The entry is an important part of the equation. I've had some luck keeping the flow attached with a asymmetric wing just after the entry, to keep flow attached and pressures up, with less turbulence. The shape of the entry and ramp angles need to be scaled to the speeds the boat's performance expectations. If the OP runs through the suggestions in the Blount paper, he'll do fine, though it does assume some understanding of what's going on. I've also played with a modified NACA duct to keep up pressures.
     
  11. Village_Idiot
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    Village_Idiot Senior Member

    Good advice given above. Also, i recall reading that the clearance between propeller tip and the tunnel should be minimized as much as possible, although that may limit your future propeller choices.

    As others have mentioned, you want to minimize turbulence within the tunnel. I've often thought that perhaps having a bulbous protrusion ahead of the tunnel may help somehow, to displace the water temporarily, and as it bounces back, it is sucked up into the tunnel in such a way to help minimize turbulence. However, that is just a gut feeling and I have no scientific evidence to back me up.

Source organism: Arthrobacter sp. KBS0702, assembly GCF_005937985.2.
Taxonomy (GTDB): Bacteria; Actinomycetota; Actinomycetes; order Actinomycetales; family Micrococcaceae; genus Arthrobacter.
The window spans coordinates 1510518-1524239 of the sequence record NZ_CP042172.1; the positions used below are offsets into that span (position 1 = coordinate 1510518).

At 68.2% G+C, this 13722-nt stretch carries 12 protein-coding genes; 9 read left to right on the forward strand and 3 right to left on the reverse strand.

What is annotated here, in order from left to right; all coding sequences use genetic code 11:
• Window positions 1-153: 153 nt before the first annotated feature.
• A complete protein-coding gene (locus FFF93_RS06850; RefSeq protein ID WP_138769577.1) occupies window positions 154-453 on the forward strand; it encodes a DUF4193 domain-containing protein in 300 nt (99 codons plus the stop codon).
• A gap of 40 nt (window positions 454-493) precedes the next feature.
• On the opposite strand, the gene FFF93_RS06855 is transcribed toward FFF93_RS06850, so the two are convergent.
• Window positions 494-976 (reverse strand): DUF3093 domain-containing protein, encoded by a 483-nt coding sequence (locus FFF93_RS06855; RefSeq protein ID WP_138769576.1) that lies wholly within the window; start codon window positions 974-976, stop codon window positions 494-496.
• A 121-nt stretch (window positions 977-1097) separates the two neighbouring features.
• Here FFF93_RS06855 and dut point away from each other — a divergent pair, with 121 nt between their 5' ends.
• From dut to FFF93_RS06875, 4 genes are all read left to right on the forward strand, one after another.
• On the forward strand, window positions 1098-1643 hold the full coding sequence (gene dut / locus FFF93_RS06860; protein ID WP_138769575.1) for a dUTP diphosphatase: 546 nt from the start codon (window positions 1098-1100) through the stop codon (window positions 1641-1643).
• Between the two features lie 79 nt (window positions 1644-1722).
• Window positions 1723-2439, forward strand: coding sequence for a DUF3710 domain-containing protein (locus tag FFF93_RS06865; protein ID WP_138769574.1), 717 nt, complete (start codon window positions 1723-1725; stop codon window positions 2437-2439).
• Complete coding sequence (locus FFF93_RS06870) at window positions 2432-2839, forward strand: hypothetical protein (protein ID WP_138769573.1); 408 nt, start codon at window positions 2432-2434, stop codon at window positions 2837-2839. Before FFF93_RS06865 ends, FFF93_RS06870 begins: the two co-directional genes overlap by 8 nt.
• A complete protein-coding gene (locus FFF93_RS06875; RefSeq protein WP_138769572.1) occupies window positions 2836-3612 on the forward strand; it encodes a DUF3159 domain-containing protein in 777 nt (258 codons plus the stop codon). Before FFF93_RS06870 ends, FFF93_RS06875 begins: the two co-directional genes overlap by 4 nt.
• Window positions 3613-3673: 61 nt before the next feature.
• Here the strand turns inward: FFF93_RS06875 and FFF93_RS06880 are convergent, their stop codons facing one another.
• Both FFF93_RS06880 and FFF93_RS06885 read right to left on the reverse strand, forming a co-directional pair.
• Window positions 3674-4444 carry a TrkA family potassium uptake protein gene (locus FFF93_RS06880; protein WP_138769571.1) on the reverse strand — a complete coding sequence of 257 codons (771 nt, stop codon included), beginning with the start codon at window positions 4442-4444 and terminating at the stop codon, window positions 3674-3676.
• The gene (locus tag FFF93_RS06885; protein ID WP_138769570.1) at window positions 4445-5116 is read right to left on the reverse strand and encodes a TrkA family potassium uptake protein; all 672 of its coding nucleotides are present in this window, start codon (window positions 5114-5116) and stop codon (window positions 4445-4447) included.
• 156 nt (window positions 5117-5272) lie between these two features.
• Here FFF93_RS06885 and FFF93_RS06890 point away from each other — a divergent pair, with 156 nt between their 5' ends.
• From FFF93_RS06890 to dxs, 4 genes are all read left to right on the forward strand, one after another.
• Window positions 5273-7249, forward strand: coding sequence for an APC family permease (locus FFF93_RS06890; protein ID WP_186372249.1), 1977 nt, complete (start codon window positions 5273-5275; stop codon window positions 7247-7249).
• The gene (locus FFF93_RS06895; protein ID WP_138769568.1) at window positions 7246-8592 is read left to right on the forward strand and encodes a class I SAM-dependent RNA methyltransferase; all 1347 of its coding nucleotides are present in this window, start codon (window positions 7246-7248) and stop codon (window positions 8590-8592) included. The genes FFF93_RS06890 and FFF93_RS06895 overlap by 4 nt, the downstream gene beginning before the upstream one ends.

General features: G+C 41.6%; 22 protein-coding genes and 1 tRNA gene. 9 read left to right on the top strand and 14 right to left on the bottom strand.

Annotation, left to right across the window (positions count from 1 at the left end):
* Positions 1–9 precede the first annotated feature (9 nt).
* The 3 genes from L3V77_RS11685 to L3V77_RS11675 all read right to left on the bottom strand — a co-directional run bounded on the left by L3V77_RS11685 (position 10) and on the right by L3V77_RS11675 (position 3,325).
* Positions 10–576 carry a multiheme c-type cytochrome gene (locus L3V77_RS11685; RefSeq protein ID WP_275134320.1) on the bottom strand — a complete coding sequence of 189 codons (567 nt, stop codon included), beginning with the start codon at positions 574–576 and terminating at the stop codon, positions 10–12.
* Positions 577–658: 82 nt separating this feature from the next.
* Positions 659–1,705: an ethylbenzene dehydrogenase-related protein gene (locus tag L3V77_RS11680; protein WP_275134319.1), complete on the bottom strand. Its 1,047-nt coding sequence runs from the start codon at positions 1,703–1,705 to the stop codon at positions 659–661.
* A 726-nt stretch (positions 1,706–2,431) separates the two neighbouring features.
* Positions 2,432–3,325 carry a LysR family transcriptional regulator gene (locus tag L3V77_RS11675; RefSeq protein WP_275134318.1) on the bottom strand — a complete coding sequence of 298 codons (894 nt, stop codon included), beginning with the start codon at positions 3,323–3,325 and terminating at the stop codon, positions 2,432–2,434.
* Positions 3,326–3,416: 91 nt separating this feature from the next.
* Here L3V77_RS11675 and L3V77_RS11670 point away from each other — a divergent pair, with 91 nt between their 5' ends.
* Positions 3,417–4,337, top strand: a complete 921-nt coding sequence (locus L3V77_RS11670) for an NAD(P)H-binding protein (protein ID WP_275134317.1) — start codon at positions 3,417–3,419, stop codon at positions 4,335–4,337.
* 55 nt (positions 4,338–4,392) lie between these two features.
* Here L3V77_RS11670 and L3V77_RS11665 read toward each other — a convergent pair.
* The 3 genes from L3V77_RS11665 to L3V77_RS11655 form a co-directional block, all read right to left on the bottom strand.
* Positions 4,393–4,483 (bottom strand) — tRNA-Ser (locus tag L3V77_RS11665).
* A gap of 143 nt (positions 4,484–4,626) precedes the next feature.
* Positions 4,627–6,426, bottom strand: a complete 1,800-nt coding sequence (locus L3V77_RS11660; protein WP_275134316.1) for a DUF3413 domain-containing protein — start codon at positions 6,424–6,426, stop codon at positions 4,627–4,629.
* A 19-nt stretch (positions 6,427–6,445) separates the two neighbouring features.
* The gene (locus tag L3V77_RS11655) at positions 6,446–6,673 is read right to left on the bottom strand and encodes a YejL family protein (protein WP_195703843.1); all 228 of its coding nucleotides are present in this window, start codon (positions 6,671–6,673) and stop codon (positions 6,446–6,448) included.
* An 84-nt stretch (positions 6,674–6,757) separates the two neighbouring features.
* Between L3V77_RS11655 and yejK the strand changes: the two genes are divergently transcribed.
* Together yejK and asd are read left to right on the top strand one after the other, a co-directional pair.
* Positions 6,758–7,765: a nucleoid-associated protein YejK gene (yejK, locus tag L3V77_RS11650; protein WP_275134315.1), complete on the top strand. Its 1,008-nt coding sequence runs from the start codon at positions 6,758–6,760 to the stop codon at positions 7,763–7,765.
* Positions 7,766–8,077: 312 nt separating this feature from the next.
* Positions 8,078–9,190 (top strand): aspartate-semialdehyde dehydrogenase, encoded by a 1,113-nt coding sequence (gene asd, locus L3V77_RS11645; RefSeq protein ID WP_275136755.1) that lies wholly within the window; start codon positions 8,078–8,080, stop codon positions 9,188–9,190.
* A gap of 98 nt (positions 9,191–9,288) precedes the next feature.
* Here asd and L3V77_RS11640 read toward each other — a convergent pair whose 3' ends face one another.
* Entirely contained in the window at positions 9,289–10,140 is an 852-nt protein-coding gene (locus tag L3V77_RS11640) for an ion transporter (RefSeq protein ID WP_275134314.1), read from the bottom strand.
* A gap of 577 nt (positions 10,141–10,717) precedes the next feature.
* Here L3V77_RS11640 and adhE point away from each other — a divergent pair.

Either way you go, you will end up with some turbulence in the tunnel. A prop with a large blade area or heavy cupping on the blades can help to get a better "grab" onto the aerated water, and increase performance/efficiency.

    I deal mainly with tunnels in outboard boats, not inboard. Having said that, a modification that many builders make to their outboard tunnels is installation of a vent at the leading edge of the tunnel, usually behind a baffle. This vent is routed, via piping, to the helm, where the operator can open/close a valve to let air into the tunnel. Sounds counter-intuitive to allow air into a system where you are trying to reduce turbulence, but the process does have the effect of breaking the vacuum that so often accompanies tunnels. Users report that opening the vent feels like you are pulling up an anchor, ad performance is drastically increased. They often report gaining 3-5mph top speed at wide open throttle, which is a huge performance gain. So why not leave the vent open all of the time? It does detract from running in very shallow waters, which most outboard tunnels are designed to do, particularly with planing hulls. Since you are dealing with displacement speeds and likely not shallow water, there may be no need for a valve on the vent. Just the same, it would be interesting to see if it makes a difference with the valve open or closed.